Wednesday, December 10, 2008
This is a reproduction, made obvious by the audible, "Ok, go!" at the beginning of the video, but we were still glad to get it on camera.
Friday, December 5, 2008
But "stuff" is not what Christmas is about. When I see the shining, fresh face of my little girl everyday I am reminded what the Savior gave us through His life and atonement: the chance to start anew, make amends, receive comfort, and find love to make our countenances once again shining and new. All the stuff in the world winds up looking like nothing at all when we compare the gift we have been given through Jesus Christ.
So, my request: How do you, or your family, remember Jesus, His life, and gift during the Christmas season?
Tuesday, December 2, 2008
If you read the word "bulgur" and your mind immediately jumped to weird medical conditions, don't tune out! Bulgur is a grain commonly used in middle eastern dishes. It is so versatile, I love trying lots of different things with it. Although it's not really good with chocolate, at least that's what I hear ;) Also, it's soo good for you! Trivia: bulgur has more fiber than oats or buckwheat!
So you have to cook bulgur like any other grain before you use it. I like to make a big batch and have lots leftover so I can try different combos at lunch.
Here are some of my favorite ways to eat this yummy grain. I apologize ahead of time because the measurements are by no means precise. I just wanted to throw some fun ideas out there for healthy meals. And remember, with all of these you're basically making a salad, so if you like or don't like ingredients there is no problem with tweaking them. I serve all these variations in pita pockets, but you can eat them alone too.
#1 Traditional Tabbouleh
I learned to make this from an Iranian lady I worked with as a teenager. You can find a great recipe on allrecipes.com but here are the basics I use:
2 cups cooked bulgur (1 cup uncooked turns into about 2 cups cooked)
2-3 roma sized tomatoes, seeded and chopped
2 cucumbers, peeled and chopped
1 cup chopped fresh parsley
1/3 cup fresh mint leaves
1/4 cup olive oil
1/4 cup lemon juice
salt to taste
#2 "Greek" Tabbouleh
Really it just has feta, but Greek in the title sounds fun
2 cups cooked bulgur
2-3 roma sized tomatoes, seeded an chopped
1/2 - cucumber, peeled and chopped
1-2 tblsp fresh dill, about 1 1/2 dried
1/4 cup olive oil
1/2 - 3/4 cup feta, mmm!
1 cooked, chopped chicken breast (I put lots of seasonings on mine and then just bake it in the oven)
salt to taste
lemon juice to taste
Note : Let the bulgur cool a bit before you mix, other wise the mixture gets gooey
#3 Annie's "Tabbouleh"
Have you ever had "Annie's" shitake mushroom salad dressing? My sister Audrey introduced me and I'm a goner for it. MMM! This is totally just an idea to use up some bulgur, no measurements at all
Shitake Mushroom Dressing, lots of it.
Monday, December 1, 2008
Sunday, November 9, 2008
Although finding a life-like objects in the fridge may be a relatively common occurrence in some houses, I doubt they ever found anything this close. Ya know, this is the kind of thing you find when a 15-month-old helps you clean up. Or, as my father-in-law suggested maybe Kate has made the connection that when you put things in the refrigerator, they last longer. It is obvious that Kate loves her dolly when I consider the care she takes of her in comparison with her other toys. Rocking her (at warp speed), placing (throwing) her in the crib, giving hugs (suffocating her). Although she may not have the exact right technique, it sure is darling to see her give love and affection.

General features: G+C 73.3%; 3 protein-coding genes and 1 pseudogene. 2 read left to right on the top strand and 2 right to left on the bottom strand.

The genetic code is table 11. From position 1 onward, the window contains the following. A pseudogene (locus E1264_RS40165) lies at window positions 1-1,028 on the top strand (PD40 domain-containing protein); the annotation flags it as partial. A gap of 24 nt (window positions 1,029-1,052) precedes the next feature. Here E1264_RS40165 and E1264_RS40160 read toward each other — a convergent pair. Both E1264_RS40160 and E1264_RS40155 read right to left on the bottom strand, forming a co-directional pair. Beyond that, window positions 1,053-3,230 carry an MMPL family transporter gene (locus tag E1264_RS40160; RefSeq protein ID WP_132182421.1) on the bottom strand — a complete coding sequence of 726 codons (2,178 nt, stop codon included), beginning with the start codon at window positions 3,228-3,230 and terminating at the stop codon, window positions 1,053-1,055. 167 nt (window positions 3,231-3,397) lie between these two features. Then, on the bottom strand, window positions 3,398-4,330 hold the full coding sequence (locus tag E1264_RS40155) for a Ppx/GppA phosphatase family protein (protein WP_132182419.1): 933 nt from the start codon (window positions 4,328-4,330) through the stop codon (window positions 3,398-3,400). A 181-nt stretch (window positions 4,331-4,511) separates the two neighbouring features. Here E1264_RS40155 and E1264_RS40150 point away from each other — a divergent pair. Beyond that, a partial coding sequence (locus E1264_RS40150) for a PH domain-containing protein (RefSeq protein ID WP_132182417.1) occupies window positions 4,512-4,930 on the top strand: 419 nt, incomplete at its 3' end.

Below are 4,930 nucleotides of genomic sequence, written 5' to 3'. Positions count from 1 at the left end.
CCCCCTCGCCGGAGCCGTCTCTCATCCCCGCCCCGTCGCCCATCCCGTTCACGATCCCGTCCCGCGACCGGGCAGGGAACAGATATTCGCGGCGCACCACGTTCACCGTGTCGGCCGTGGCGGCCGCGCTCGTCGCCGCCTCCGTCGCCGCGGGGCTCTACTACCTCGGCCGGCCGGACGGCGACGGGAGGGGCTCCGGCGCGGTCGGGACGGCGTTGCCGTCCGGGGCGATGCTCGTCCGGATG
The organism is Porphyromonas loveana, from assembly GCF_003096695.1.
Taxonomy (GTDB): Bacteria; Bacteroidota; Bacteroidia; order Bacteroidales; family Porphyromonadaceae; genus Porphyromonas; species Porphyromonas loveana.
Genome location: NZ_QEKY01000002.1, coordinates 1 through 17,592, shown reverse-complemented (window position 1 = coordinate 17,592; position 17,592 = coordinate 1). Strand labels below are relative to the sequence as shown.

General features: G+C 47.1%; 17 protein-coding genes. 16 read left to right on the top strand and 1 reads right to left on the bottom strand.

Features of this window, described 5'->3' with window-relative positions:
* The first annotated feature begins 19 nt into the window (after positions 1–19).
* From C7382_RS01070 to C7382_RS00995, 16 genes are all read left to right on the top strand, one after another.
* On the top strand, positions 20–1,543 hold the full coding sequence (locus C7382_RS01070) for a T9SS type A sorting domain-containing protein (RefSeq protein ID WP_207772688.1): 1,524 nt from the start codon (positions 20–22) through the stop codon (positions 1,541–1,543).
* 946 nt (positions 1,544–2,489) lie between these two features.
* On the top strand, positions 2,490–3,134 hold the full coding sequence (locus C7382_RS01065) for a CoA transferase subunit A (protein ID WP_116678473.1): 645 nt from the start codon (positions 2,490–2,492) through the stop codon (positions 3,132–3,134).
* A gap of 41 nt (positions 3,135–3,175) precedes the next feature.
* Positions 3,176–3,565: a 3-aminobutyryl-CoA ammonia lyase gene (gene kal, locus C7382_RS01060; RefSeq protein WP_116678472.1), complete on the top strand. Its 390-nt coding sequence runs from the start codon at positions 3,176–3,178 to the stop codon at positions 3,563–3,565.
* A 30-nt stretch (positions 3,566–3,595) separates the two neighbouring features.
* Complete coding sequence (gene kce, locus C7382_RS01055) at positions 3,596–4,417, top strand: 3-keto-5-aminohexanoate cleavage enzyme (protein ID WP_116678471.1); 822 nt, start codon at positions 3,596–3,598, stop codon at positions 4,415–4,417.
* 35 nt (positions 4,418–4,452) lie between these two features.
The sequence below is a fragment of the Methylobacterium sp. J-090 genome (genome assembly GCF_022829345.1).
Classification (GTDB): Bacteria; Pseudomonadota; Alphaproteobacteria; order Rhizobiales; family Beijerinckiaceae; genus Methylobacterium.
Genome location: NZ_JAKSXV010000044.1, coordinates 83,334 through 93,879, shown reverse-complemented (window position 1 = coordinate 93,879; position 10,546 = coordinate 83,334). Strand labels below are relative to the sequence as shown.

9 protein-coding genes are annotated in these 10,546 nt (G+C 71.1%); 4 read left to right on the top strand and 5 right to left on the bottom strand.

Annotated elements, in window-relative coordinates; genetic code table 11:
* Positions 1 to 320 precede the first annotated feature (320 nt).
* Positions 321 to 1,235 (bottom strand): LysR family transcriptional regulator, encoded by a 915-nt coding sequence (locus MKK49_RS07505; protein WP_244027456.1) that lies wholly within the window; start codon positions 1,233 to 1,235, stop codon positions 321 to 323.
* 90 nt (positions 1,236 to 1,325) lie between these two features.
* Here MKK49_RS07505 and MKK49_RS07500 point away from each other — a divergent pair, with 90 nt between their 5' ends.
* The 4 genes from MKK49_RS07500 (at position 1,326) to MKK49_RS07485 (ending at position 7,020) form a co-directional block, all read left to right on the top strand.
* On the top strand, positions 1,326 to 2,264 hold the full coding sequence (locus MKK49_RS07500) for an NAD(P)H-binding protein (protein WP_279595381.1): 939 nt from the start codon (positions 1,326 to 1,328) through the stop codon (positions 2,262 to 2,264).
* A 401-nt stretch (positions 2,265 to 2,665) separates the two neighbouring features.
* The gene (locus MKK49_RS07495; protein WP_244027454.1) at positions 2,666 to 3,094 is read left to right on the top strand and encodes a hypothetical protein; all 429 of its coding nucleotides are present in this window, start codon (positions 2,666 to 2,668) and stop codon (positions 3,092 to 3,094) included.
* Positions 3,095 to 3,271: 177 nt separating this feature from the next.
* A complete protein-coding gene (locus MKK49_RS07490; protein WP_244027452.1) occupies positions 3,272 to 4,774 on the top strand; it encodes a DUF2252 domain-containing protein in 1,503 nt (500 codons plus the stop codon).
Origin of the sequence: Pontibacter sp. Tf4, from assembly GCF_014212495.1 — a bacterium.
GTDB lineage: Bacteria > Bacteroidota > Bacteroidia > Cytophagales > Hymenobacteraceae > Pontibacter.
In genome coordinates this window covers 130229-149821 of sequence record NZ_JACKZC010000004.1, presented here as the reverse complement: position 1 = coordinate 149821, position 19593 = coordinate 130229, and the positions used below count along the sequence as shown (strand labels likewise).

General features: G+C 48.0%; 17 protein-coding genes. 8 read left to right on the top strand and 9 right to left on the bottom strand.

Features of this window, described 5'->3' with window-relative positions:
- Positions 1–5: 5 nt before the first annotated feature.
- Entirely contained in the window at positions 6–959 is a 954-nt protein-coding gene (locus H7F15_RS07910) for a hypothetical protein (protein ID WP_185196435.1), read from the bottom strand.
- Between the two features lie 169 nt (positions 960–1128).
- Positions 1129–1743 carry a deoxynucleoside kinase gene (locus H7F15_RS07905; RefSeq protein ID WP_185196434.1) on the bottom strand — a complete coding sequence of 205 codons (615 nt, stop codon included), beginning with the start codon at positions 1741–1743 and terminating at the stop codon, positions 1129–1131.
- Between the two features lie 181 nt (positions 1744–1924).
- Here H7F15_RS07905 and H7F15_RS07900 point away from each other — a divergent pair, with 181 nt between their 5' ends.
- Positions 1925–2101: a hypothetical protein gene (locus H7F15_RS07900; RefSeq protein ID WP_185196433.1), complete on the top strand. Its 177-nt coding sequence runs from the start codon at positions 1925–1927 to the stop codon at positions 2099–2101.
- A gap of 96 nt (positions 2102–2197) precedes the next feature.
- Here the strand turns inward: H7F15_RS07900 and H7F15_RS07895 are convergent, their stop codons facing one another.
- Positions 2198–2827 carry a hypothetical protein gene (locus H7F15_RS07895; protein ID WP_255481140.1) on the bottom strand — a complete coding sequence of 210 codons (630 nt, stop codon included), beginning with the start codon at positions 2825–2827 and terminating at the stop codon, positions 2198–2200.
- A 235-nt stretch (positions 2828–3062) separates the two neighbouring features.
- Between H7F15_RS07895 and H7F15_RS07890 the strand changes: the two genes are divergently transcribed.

I'd like to begin giving a little early this year by giving you a gift idea. My friend Meg makes the cutest bath-time aprons for mommies. She has talents coming out her ears, and this is one that I'm sure you will enjoy.
Go check her out at Etsy.
Thursday, November 6, 2008
Visit Shabby Apple clothing to add some spice to your life!
Friday, October 31, 2008
We let Kate take charge, and show us around.
Kate began her tour in the tractor.
Then we moved to the train to view the sites.
Kate explained that we would have to abandon the motorized vehicles for the remainder of our tour, in order not to frighten the shy animals of bunny village.
The cows were noisy and Kate needed some help projecting her voice, so asked one of the tour group members to act as a podium. Thank you Audrey.
Kate let this display speak for itself.
Of course, we ended with snacks.
I visited the farm's website later and found out Hee Haw farms was closed when we decided to pay them a visit. With no supervision, we went to town on feeding the goats. All in all, I think we fed the goats about 5 pounds of grain. I hope there was no permanent damage. I highly recommend visiting a busy attraction when it is closed, we had no competition for anything!
Well, one day Kate sprouted a much more feminine version of Grandpa's old wive's tale. Because she eats her vegetables so well, I'd like to think it's a shout out to grandpa.
Of course, Kate did not spontaneously sprout these marbles between her toes, she had some help from genetics (mom's got monkey toes) and from dad with the mechanics.
Friday, October 3, 2008
You know how you always hear people say, "I never win anything!" Most of the time, I think they're lying. I have been keeping track since third grade, when I didn't win bingo the entire school year, of times when I have entered a contest, drawing, or raffle and I have not won any of them (probably very sad I know) . To bare all truths, I have won merit-based contests and games many times, but when the winner gains prizes by random luck, I have never been that lucky.
Well, the tides have turned and the stars aligned; I finally won something. I attended a Student Entrepreneur of the Year contest at BYU and they give away all sorts of prizes during the event, I was a lucky recipient. It's a pretty good for my first time around, an ipod shuffle! I am very excited about my new toy. Yahoo! I even gave a good yelp when they called my number! Good news, now it's time to keep track of the "wins" in my life.